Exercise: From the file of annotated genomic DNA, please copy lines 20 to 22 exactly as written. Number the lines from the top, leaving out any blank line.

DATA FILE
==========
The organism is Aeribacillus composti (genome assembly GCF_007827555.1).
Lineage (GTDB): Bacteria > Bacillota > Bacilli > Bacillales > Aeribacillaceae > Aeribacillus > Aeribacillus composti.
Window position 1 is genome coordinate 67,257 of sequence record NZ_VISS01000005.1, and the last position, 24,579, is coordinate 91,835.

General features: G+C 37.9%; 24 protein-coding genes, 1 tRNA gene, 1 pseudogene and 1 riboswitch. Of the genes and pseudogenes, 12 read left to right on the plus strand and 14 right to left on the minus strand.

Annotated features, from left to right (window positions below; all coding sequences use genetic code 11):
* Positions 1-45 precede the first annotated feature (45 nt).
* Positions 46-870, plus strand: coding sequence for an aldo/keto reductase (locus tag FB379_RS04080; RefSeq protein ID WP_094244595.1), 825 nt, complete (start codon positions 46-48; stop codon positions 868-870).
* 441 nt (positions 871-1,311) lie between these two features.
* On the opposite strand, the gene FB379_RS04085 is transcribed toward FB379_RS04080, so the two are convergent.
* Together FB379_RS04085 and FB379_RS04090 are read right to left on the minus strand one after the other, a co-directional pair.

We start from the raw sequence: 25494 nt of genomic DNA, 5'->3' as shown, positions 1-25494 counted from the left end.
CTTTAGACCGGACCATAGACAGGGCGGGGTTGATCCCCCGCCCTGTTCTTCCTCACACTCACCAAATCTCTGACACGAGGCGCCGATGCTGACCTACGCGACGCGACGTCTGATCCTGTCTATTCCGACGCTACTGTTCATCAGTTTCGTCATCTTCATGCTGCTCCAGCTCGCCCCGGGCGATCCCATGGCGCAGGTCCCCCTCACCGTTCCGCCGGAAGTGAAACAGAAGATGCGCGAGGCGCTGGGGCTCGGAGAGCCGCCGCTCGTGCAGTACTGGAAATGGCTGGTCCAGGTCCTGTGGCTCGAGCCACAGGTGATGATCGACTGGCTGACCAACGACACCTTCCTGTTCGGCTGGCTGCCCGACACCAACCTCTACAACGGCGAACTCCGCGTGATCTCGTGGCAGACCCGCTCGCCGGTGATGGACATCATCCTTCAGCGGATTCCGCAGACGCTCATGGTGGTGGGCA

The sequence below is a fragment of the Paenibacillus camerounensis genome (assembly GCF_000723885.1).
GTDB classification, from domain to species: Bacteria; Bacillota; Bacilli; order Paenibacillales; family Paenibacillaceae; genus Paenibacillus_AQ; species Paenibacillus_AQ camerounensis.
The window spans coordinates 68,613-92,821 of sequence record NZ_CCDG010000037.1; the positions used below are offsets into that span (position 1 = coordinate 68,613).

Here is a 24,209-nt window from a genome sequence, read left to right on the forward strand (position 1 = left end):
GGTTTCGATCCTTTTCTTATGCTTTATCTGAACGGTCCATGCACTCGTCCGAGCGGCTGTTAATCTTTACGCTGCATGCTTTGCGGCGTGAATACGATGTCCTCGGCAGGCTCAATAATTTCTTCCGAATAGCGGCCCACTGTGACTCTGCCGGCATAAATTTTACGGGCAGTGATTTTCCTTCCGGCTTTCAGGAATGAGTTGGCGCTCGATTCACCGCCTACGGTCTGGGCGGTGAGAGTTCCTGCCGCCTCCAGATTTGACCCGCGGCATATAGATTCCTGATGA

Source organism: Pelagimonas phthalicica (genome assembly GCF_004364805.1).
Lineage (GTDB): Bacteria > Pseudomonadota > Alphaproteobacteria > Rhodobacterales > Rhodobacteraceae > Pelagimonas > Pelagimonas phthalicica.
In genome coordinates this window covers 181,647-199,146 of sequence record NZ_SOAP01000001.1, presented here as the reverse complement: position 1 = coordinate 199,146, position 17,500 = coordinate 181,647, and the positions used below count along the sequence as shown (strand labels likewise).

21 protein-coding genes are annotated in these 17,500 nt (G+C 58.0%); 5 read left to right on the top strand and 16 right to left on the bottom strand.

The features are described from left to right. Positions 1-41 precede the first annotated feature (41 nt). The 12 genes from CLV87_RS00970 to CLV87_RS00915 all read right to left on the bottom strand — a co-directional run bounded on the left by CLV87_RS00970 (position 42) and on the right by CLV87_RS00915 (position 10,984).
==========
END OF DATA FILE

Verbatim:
In genome coordinates this window covers 181,647-199,146 of sequence record NZ_SOAP01000001.1, presented here as the reverse complement: position 1 = coordinate 199,146, position 17,500 = coordinate 181,647, and the positions used below count along the sequence as shown (strand labels likewise).

21 protein-coding genes are annotated in these 17,500 nt (G+C 58.0%); 5 read left to right on the top strand and 16 right to left on the bottom strand.

The features are described from left to right. Positions 1-41 precede the first annotated feature (41 nt). The 12 genes from CLV87_RS00970 to CLV87_RS00915 all read right to left on the bottom strand — a co-directional run bounded on the left by CLV87_RS00970 (position 42) and on the right by CLV87_RS00915 (position 10,984).